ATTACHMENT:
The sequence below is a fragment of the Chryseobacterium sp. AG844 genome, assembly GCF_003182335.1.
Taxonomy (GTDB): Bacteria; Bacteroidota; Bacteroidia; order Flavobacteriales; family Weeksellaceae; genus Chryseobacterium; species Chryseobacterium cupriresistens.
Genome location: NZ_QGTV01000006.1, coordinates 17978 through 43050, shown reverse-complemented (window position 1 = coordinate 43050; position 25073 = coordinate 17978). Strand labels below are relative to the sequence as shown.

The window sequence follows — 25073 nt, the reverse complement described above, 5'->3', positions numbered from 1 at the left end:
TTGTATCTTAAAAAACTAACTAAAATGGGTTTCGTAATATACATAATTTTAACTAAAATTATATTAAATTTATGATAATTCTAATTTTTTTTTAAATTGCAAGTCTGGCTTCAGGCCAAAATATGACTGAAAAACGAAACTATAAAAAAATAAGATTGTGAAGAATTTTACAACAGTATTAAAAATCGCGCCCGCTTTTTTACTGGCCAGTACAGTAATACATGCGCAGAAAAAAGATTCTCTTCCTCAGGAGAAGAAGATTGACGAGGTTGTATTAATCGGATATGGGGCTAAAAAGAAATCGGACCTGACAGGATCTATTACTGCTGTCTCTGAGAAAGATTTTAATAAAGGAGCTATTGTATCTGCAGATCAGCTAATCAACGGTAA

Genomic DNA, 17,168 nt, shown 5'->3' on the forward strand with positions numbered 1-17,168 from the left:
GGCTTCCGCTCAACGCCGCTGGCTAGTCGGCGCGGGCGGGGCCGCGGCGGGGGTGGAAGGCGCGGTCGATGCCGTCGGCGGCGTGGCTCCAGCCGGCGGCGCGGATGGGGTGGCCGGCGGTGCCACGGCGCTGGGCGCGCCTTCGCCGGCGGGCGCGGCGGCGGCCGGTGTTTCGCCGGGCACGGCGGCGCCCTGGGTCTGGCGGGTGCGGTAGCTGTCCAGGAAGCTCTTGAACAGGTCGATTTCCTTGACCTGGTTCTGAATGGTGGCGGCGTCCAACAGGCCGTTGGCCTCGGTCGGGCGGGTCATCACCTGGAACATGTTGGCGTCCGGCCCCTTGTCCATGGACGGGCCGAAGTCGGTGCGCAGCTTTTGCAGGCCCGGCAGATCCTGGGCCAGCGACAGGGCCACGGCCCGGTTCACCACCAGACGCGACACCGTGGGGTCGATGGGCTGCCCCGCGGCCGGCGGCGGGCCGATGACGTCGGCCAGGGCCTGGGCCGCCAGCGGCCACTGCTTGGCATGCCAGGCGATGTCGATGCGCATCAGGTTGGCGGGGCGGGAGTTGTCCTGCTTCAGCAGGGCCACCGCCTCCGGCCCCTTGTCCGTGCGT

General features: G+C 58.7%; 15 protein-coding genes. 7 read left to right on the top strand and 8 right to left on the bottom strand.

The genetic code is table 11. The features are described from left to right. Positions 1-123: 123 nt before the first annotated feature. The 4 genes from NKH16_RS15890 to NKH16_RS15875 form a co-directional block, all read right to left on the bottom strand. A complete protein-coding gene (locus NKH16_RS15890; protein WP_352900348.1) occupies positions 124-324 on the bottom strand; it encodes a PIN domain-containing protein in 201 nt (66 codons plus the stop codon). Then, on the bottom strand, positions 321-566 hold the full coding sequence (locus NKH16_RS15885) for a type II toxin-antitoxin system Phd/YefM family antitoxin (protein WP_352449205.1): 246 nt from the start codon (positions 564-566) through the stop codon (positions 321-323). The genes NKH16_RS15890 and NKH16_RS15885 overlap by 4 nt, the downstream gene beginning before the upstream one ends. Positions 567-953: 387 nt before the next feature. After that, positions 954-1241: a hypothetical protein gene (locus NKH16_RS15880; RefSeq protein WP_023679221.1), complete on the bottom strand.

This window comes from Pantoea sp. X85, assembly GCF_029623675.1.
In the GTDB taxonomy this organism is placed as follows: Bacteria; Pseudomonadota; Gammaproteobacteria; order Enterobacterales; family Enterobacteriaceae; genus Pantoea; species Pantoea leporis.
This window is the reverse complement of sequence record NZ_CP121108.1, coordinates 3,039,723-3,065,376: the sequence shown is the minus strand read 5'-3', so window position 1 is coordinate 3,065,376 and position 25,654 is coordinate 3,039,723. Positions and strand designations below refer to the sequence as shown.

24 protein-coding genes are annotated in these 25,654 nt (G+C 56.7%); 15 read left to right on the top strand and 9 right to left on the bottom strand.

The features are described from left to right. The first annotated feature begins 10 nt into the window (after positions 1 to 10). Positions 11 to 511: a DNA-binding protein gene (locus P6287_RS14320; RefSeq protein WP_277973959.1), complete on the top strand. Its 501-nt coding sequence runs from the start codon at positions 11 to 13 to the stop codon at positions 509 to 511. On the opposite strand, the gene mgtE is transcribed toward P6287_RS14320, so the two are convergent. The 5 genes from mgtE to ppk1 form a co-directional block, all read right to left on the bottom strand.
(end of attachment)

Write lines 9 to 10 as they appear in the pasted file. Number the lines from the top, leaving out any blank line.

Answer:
The genetic code is table 11. The features are described from left to right. Positions 1-123: 123 nt before the first annotated feature. The 4 genes from NKH16_RS15890 to NKH16_RS15875 form a co-directional block, all read right to left on the bottom strand. A complete protein-coding gene (locus NKH16_RS15890; protein WP_352900348.1) occupies positions 124-324 on the bottom strand; it encodes a PIN domain-containing protein in 201 nt (66 codons plus the stop codon). Then, on the bottom strand, positions 321-566 hold the full coding sequence (locus NKH16_RS15885) for a type II toxin-antitoxin system Phd/YefM family antitoxin (protein WP_352449205.1): 246 nt from the start codon (positions 564-566) through the stop codon (positions 321-323). The genes NKH16_RS15890 and NKH16_RS15885 overlap by 4 nt, the downstream gene beginning before the upstream one ends. Positions 567-953: 387 nt before the next feature. After that, positions 954-1241: a hypothetical protein gene (locus NKH16_RS15880; RefSeq protein WP_023679221.1), complete on the bottom strand.

This window comes from Pantoea sp. X85, assembly GCF_029623675.1.